The Piazza is also the location of the beautiful Baroque church of San Giuseppe. Its graceful façade glows white against the deep blue sky and delicate molding with curling wedding cake designs laced the satin walled interior. I am known to be one of those people who must go inside every church I see. So I managed to find my way into almost every church along the Corso Umberto, including a quick peek intrusion into the earlier mentioned San Nicolo where they were preparing for a wedding. It really brings home the awareness of these as sacred places when families are milling together among flower decorated pews waiting for the entrance of the bridal party. That was the fastest picture I have ever taken as I snapped my guilty photo and took in as much as I could in one brief glance before ducking back out into the piazza.
At the elbow of the corso is the Palazzo Corvaja, a mixture of Arab, Norman and Gothic architecture with arched and pointed windows, battlements and a tiny courtyard. The original tower was built by the Arabs as part of the town’s defenses. The ornate staircase and a wing was added in the 13th century by the Normans and a second wing was added by the Spanish in the 15th century to house the Sicilian parliament. It hosts a small but interesting history museum. Inside the museum is a chorus line of large antique puppets decked out in military uniform.
Across from the Palazzo Corvaja is a small Roman theater from 21 BC where the elite would have viewed plays and musicals. Following the elbow turn and continuing on up to the top of the steep corso took us to the main attraction of Taormina, the much larger Greek Theater built in the 3rd century BC. We explored the ancient ruins where citizens would have watched plays by Sophocles and Euripides and we took in the views of Mt. Etna and the sapphire expanse of the Mediterranean Sea which was sprinkled with yachts which looked like tiny white dots as they rested inside the protected curve of the distant bay of Naxos.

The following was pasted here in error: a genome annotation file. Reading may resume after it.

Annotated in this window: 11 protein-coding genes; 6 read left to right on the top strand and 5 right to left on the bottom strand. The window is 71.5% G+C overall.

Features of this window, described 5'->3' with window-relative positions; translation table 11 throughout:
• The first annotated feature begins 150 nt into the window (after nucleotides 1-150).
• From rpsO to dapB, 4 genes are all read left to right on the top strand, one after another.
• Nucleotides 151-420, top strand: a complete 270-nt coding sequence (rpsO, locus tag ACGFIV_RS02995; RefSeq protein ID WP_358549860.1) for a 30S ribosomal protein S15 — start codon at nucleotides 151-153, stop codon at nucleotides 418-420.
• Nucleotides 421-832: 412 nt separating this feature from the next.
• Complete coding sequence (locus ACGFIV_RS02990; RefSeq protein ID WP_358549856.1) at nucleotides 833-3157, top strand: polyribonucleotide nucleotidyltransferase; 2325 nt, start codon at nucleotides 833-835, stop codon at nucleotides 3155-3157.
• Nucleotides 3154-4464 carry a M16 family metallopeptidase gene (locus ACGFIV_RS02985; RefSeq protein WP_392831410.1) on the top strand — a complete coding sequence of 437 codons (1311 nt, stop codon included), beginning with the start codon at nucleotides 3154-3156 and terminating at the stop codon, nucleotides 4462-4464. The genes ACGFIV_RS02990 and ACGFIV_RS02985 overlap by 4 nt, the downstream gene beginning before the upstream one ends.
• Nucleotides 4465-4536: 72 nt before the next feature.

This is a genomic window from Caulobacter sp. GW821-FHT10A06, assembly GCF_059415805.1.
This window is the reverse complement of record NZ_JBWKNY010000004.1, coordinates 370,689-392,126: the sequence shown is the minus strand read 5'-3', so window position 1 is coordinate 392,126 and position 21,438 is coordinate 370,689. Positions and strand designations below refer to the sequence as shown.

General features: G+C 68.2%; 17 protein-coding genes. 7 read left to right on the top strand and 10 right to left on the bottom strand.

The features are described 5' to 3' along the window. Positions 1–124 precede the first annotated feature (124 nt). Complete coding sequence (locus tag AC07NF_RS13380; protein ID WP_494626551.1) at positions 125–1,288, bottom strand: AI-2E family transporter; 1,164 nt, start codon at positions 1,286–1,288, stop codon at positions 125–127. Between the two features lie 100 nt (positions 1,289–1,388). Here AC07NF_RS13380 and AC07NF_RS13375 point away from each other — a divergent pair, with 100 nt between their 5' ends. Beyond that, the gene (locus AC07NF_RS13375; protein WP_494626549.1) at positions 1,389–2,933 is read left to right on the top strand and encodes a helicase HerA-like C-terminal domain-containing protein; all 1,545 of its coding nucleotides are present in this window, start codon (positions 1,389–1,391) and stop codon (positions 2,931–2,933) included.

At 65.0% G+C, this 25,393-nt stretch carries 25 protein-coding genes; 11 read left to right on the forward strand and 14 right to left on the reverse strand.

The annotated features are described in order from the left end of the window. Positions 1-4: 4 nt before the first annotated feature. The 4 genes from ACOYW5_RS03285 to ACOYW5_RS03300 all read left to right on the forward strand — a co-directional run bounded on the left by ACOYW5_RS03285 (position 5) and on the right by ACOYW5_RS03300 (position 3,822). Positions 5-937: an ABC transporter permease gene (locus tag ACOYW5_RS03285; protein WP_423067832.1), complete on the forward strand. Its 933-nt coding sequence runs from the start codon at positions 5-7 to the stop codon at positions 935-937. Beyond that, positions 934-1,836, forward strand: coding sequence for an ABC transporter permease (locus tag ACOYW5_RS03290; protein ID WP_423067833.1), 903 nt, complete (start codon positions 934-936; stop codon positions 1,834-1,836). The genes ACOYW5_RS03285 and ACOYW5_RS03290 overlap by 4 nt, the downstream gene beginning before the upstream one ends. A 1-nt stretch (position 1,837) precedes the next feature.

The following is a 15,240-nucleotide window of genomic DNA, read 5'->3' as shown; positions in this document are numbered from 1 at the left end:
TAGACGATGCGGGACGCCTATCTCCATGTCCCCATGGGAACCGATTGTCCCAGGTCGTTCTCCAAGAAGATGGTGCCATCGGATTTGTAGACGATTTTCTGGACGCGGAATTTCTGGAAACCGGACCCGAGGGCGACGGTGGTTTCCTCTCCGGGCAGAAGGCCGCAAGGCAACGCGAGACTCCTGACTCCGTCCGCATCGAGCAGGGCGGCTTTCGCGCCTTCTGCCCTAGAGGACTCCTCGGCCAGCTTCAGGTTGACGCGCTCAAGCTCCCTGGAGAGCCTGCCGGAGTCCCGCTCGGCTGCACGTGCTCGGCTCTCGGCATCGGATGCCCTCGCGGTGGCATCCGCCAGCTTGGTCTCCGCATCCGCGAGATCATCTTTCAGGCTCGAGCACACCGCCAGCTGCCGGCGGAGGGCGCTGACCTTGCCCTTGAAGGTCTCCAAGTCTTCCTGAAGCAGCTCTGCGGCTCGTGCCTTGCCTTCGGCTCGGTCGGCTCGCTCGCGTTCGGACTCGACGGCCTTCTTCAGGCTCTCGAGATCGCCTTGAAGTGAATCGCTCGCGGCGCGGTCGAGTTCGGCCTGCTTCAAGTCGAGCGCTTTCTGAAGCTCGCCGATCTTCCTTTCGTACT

After taking in all the impressive history of Taormina our growling tummies told us to find a place for refreshment. We found seats with a view at the Café Wunderbar. Sitting right next to the railing overlooking the azure bay far below, I indulged in creamy mozzarella, fresh tomatoes and basil drizzled with olive oil, briny olives, and buttery crackers while Jim had a large toasted sandwich stuffed with turkey and ham. All of this was washed down with icy white wine and beer. I would recommend Café Wunderbar to anyone who wishes to relax with a good meal and amazing view. If you get tired of looking at the Mediterranean, you can turn your chair around and people watch because the café is located right on the Piazza IX Aprile.
As I mentioned, we did get back to shopping and bought a few colorful pieces of the famous Sicilian pottery crafted in the lively Baroque town called Caltagirone. The name Caltagirone mean “Castle or Fortress of Vases”. The typical colors of this pottery are sage green and yellow and have been used for centuries to decorate churches, streets and piazzas.
With my treasures safely in bags, we headed back to the bus and our trip back to the ship, but we already dreamed of being able to come back for nice long stay.